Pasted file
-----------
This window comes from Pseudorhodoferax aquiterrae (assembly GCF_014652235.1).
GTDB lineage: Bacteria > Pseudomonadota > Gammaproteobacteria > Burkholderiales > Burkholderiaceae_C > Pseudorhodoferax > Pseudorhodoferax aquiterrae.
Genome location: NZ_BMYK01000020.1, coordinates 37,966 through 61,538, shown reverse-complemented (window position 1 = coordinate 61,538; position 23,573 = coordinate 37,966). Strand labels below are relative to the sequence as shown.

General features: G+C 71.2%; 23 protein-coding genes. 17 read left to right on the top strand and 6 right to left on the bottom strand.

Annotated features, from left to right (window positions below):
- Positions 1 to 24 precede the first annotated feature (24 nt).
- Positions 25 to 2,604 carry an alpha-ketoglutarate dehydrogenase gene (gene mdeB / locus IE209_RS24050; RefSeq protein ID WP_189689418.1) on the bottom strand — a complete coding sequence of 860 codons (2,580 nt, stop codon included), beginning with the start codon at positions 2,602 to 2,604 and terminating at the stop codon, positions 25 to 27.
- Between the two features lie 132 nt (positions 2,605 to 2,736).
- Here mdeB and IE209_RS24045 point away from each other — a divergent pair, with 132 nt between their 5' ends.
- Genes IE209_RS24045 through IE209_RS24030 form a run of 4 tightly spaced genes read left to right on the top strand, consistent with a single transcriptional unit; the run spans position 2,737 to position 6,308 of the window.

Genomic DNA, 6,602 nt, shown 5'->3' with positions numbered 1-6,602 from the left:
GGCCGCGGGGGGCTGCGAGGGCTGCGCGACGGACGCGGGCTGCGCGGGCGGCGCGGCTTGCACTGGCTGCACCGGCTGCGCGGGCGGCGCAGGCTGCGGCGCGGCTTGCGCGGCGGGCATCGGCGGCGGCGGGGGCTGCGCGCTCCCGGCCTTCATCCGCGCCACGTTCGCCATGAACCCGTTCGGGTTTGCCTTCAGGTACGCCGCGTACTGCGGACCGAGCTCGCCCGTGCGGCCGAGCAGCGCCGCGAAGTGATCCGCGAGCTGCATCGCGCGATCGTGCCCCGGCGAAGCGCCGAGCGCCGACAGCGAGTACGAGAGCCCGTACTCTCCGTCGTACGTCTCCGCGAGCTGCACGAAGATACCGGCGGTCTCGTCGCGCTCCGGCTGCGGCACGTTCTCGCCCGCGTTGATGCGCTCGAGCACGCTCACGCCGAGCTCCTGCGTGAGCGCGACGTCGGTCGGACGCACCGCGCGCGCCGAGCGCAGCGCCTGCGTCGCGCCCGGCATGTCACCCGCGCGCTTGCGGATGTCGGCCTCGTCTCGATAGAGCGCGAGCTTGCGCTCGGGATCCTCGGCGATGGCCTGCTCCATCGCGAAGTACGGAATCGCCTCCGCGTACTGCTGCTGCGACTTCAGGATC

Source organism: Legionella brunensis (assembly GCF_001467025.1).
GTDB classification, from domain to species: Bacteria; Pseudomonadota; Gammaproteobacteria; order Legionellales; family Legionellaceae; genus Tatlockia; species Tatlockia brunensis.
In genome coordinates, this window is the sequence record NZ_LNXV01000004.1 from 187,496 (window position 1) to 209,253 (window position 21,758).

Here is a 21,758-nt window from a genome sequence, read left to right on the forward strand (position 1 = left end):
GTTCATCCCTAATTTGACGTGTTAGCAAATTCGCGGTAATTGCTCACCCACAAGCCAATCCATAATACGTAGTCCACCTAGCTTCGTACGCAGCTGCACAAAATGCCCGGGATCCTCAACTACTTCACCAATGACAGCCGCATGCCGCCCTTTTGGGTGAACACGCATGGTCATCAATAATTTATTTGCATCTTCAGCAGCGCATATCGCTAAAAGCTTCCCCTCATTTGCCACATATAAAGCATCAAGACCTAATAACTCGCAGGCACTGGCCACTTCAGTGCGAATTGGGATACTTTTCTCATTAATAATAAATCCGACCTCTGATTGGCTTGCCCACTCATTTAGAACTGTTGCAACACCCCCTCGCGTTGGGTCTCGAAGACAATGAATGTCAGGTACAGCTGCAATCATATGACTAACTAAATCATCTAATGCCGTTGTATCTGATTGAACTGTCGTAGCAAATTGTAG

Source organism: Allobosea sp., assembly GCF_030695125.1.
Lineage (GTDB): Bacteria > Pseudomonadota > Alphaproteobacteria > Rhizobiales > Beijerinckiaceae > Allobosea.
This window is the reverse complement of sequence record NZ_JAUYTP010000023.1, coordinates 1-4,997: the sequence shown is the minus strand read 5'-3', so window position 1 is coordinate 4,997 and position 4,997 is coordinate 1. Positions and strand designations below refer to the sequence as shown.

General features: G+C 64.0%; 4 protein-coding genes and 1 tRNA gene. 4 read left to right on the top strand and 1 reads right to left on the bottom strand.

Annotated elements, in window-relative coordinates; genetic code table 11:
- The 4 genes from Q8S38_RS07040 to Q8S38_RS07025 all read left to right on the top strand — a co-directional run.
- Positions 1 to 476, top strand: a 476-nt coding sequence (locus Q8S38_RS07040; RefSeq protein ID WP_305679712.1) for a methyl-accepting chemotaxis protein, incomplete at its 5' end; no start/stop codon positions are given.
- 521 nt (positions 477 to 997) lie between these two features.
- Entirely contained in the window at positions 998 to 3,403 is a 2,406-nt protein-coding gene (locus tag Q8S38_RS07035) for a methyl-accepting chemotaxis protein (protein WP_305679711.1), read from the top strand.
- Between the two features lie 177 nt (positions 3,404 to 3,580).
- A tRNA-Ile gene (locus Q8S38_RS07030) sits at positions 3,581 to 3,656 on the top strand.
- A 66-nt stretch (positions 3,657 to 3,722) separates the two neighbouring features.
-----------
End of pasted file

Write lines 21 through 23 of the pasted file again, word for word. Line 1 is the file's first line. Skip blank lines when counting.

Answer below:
General features: G+C 64.0%; 4 protein-coding genes and 1 tRNA gene. 4 read left to right on the top strand and 1 reads right to left on the bottom strand.

Annotated elements, in window-relative coordinates; genetic code table 11:
- The 4 genes from Q8S38_RS07040 to Q8S38_RS07025 all read left to right on the top strand — a co-directional run.